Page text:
Sang Sue Limited was a Chinese owned ‘acknowledged expert’ in the fruit and vegetable business. Although there are many other fruit and vegetable suppliers in the Kapiti coastal region, Sang Sue’s was known for its exceptionally fresh produce. In addition to the naturally grown products sold at the premises, Sue also supplied freshly baked bread from a small onsite craft bakery, because ‘good bread is one of the great pleasures of the table’, and beer, spirits, wine and cider sourced from boutique breweries around Kapiti. The cellar was described as being ‘well-stocked’, and the team of liquor sellers were very knowledgeable and passionate about their fully licenced goods. The small business boasted that it sold nearly 800 different subcategories in food and drink; some of these included fresh produce, dried and dehydrated fruits, mayonnaise and salads, delicatessens, cheese and cheese products, and food products machinery. Unfortunately, despite its success, back in 2015 the New Zealand Transport Agency acquired the business and closed it to make way for the MacKays to Peka Peka expressway; an 18 km four lane project that will cost the government $630 million.
Our Version of Events
Leaving Wellington early-ish, in an effort to reach a town called Bulls, we decided to have a quick break at a random fruit and vegetable suppliers that appeared to be abandoned. Hoping there might be some sort of home brew leftover we decided to investigate. Upon closer inspection it was obvious that the shop itself was fully stripped of anything interesting, so we decided to head around the back. We didn’t expect to find an awful lot around there, but experience has told us to always check the entire outside perimeter of a site; you never know what might be lurking.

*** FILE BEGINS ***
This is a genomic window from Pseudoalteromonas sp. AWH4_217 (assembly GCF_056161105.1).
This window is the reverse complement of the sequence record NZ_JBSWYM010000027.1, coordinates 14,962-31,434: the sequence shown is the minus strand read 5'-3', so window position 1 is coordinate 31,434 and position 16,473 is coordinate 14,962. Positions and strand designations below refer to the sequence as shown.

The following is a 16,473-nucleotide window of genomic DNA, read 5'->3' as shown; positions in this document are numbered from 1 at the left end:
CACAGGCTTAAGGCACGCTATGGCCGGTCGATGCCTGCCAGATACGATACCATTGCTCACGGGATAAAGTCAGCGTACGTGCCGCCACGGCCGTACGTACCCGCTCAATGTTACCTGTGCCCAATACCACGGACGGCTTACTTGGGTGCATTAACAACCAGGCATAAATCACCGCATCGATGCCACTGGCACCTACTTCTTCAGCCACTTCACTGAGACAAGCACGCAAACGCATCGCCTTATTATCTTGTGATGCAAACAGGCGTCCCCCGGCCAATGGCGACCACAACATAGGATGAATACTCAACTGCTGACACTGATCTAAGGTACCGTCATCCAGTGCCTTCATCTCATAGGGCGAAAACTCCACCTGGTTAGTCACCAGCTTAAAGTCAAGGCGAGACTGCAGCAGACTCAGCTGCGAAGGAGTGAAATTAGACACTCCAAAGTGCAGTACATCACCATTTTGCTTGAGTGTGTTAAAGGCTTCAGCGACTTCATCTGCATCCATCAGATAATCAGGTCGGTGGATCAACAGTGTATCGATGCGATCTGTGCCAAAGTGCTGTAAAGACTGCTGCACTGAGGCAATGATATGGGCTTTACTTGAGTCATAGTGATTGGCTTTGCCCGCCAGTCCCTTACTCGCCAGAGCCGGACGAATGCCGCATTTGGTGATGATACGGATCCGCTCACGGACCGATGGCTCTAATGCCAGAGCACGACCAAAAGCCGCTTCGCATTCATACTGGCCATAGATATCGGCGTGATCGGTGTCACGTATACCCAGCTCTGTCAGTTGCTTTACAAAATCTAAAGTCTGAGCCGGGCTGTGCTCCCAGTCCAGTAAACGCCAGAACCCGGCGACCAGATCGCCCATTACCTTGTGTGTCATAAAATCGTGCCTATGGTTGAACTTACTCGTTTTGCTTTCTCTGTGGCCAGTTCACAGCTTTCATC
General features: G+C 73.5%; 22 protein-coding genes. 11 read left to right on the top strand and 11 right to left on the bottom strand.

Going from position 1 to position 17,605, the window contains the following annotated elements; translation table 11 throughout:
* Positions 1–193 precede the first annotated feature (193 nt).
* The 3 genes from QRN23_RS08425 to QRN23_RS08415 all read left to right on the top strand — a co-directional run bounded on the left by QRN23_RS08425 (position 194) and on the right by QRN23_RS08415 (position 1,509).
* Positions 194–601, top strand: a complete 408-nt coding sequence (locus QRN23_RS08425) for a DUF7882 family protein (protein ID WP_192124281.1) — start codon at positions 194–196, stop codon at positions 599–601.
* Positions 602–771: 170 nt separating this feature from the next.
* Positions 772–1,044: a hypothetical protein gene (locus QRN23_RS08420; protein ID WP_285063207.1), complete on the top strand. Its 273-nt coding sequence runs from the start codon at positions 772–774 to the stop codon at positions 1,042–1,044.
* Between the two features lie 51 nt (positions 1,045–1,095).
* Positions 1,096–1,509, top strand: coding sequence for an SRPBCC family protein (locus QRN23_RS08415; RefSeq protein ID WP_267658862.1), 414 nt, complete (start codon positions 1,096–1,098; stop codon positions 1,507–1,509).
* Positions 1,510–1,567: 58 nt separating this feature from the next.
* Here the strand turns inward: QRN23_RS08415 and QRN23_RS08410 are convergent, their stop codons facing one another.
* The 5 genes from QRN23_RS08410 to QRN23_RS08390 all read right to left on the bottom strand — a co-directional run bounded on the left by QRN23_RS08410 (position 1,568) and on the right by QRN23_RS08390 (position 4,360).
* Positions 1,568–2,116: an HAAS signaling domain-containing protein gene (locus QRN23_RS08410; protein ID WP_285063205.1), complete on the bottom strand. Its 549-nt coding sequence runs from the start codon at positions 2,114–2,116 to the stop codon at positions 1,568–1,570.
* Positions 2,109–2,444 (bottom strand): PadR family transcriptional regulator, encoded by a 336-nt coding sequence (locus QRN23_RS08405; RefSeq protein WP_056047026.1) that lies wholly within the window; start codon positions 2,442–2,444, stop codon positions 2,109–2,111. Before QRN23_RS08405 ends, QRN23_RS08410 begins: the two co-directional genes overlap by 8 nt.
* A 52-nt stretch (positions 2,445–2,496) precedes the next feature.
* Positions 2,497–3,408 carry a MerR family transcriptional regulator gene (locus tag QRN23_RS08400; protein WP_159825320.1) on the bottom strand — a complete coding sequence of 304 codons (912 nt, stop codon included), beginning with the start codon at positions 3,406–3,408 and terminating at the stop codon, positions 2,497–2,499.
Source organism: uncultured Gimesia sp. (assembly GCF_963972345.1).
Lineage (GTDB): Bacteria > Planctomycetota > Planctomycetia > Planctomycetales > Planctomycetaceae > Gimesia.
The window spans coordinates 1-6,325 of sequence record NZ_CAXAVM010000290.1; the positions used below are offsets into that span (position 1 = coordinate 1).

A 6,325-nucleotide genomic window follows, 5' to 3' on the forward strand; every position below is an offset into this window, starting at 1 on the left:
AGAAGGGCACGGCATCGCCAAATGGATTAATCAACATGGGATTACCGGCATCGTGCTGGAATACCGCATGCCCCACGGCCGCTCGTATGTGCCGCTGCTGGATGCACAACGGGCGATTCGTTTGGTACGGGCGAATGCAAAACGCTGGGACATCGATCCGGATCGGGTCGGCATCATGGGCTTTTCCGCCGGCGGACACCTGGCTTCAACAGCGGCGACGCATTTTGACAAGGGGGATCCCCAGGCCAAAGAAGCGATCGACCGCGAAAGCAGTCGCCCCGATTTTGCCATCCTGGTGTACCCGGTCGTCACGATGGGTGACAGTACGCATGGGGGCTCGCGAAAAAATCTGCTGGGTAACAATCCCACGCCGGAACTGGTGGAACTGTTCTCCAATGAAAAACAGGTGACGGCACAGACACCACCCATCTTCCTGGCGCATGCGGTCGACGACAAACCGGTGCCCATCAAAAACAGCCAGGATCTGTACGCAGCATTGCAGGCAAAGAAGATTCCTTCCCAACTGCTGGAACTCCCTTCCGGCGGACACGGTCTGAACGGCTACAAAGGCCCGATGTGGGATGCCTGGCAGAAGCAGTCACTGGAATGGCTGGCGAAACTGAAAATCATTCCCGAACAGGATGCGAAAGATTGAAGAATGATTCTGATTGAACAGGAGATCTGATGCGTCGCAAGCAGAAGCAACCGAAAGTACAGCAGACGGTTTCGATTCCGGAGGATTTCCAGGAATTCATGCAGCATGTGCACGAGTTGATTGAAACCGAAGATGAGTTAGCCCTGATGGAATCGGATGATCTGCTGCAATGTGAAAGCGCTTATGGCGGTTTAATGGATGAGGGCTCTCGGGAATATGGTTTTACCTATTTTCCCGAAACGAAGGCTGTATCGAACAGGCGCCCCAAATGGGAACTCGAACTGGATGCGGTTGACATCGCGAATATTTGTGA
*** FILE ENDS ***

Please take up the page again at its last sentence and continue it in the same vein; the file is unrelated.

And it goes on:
Bypassing the guard dog warning sign, and a very large barbed wire fence and gate, we crawled through some extremely thorny bushes instead – because that seemed like the least painful option at the time. As we emerged through the sharp barbs, dead branches, and from beneath a large truck trailer that had become part of the bush, we were expecting to find an overgrown back garden; maybe, we surmised, it would have had an old algae-filled pond or something. We soon discovered our assumptions had been incorrect, however, as we found ourselves stood inside a bizarre vehicle graveyard of some sort. There was an array of vehicles: cars, quad-bikes, tractors, trucks and vans. It was quite clear that some had been there for a long time as the ground was steadily absorbing some, and foliage had consumed others; one, which was completely sealed, even had a bush growing inside it. Much more satisfied with our find at this point, we decided to hang around for twenty minutes to grab a few shots. After that, we left. Jobs a goodun’.
Explored with Nillskill and Bane.
Sang Sue's Place
1: Sang Sue Fruit and Vegetable Shop
2: A Quick Look Inside
3: Sue's House
4: Sue's Bed
5: Sue's Shed
6: Sue's Indoor Garden
7: Sue's Little Runaround Buggy
8: Sue's Other Indoor Garden
9: Sue's Storage Warehouse
10: Sue's Machinery
11: Sue's Till
Sue's Vehicle Collection
12: Fork Lifts
14: Standard Van
15: A Bigger Van
18: A Bigger Digger
19: Farm Equipment
20: Sue's Fleet 1
21: Sue's Fleet 2
22: Sue's Fleet 3
23: Sue's Fleet 4 and Car With a Bush Inside
24: The Beast
25: Sue Has a Dark Side
At last I get to go to visit a train graveyard! I went to Oakamoor for a look round but even the rails have been taken away from there and scrapped.
(non-HD people should press the back button and look at some drains )
Anyway, just before it was dark I managed to get pictures from another location I'd seen on Google Maps. I couldn't get up onto all of the carriages because of a bad elbow at the moment I'm surprised it hasn't been sold off for scrap. It was nice to go inside a proper old fashioned passenger carriage which hadn't been vandalized in any way.
First some general shots from walking around......
and my favourite carriage......